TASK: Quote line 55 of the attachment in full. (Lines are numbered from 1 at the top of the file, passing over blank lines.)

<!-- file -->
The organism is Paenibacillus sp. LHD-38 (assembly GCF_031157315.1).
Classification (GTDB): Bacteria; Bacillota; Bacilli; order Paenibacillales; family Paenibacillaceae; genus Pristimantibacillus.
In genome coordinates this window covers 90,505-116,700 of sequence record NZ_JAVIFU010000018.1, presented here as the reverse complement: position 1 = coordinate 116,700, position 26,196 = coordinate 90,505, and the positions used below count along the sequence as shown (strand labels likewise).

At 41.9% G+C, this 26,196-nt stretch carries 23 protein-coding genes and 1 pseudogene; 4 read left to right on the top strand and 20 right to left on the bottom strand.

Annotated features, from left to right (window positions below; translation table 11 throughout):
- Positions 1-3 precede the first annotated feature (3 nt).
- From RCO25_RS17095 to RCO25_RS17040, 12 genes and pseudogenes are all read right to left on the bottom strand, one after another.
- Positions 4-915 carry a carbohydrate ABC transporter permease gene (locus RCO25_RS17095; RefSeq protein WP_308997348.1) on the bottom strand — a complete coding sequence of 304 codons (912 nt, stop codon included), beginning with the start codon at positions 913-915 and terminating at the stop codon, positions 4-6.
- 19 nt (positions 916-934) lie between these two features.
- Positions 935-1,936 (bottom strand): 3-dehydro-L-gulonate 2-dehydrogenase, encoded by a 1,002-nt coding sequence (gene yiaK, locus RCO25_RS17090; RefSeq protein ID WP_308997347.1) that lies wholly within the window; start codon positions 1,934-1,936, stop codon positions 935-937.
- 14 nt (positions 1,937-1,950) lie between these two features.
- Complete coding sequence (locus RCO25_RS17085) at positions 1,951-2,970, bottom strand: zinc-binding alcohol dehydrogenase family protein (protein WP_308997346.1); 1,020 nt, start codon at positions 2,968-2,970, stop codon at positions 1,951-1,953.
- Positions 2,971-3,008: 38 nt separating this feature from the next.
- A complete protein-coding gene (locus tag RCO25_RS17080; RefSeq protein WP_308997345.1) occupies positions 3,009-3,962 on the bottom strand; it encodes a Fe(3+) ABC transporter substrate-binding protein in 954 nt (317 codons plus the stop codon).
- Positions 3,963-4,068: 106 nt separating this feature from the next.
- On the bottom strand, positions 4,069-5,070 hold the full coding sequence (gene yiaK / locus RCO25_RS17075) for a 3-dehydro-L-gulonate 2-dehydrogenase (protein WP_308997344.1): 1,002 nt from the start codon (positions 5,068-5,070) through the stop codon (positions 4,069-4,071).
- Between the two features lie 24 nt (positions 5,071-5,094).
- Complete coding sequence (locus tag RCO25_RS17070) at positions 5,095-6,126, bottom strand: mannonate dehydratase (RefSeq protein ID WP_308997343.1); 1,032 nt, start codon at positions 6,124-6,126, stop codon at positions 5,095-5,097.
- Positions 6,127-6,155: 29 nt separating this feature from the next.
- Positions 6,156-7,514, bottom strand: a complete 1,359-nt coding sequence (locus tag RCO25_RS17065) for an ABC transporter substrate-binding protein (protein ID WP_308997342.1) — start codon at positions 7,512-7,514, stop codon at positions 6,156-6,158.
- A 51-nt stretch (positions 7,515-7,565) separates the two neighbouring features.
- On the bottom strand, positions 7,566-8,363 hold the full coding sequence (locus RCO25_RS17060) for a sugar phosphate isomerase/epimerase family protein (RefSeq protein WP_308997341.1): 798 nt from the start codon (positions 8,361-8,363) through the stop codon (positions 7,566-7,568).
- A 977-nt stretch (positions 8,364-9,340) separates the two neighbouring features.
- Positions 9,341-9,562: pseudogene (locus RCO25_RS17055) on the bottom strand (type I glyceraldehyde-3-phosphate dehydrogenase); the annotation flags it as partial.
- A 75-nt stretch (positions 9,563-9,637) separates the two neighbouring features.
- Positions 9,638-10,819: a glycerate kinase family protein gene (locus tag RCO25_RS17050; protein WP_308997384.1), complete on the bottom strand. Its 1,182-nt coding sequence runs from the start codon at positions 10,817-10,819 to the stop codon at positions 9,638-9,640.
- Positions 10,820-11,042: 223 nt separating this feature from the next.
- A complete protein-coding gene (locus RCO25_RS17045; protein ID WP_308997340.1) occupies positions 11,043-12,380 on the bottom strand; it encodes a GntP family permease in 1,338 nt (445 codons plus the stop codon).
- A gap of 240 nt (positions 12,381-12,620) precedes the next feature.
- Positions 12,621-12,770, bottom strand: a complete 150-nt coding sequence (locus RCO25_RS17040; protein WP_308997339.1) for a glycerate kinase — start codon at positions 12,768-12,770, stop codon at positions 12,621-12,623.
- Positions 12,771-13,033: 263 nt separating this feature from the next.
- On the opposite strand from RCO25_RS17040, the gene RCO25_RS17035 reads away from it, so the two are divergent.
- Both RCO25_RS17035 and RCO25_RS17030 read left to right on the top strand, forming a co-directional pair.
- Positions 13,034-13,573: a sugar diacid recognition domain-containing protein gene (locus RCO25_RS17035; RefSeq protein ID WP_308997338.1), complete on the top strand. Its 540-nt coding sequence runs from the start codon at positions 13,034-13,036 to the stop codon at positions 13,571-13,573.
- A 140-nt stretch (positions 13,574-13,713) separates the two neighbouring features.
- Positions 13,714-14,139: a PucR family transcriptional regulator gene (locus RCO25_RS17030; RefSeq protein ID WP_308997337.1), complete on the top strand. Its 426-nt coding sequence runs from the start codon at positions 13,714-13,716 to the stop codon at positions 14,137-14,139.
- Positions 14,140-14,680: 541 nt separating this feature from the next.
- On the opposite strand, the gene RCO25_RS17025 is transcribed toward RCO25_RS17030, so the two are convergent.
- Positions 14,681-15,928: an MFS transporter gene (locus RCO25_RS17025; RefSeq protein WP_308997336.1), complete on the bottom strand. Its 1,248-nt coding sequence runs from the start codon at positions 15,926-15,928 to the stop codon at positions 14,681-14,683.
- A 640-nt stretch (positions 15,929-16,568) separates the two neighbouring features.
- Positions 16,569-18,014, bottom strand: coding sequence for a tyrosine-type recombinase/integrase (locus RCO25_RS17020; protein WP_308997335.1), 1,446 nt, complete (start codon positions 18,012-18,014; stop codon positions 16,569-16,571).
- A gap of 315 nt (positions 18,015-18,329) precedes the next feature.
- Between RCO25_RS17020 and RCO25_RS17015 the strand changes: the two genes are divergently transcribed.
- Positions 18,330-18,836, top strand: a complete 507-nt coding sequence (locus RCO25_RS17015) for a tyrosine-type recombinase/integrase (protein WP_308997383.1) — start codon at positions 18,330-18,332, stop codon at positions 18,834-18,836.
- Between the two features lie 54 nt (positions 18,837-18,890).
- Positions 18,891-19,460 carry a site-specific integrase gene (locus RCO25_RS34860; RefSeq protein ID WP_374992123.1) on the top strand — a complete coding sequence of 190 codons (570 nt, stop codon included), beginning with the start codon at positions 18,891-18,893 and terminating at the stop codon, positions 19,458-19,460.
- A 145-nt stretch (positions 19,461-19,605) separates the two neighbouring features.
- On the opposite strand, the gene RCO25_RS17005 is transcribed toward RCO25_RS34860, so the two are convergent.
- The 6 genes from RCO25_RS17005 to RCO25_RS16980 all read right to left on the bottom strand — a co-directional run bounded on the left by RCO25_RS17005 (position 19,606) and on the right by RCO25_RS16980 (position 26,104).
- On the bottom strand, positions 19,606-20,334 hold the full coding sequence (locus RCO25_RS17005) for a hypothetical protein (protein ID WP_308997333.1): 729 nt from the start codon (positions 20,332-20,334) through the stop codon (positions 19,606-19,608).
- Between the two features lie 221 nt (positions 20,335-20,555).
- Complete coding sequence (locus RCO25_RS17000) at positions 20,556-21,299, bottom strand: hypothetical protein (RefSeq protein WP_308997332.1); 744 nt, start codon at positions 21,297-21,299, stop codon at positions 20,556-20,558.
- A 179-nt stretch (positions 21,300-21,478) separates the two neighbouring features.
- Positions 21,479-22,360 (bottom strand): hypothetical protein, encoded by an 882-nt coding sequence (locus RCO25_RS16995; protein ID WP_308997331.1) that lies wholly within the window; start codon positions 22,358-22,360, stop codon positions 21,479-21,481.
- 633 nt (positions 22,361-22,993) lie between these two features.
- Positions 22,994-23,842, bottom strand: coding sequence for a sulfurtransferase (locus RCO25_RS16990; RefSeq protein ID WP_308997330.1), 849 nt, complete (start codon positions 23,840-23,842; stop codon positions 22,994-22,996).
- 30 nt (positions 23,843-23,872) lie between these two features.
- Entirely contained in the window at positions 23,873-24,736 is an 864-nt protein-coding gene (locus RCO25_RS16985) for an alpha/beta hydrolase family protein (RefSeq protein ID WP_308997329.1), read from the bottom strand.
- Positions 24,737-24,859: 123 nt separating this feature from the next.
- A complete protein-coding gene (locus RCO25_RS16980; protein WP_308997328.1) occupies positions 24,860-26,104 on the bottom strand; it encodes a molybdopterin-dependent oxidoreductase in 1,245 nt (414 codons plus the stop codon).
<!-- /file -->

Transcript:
- 633 nt (positions 22,361-22,993) lie between these two features.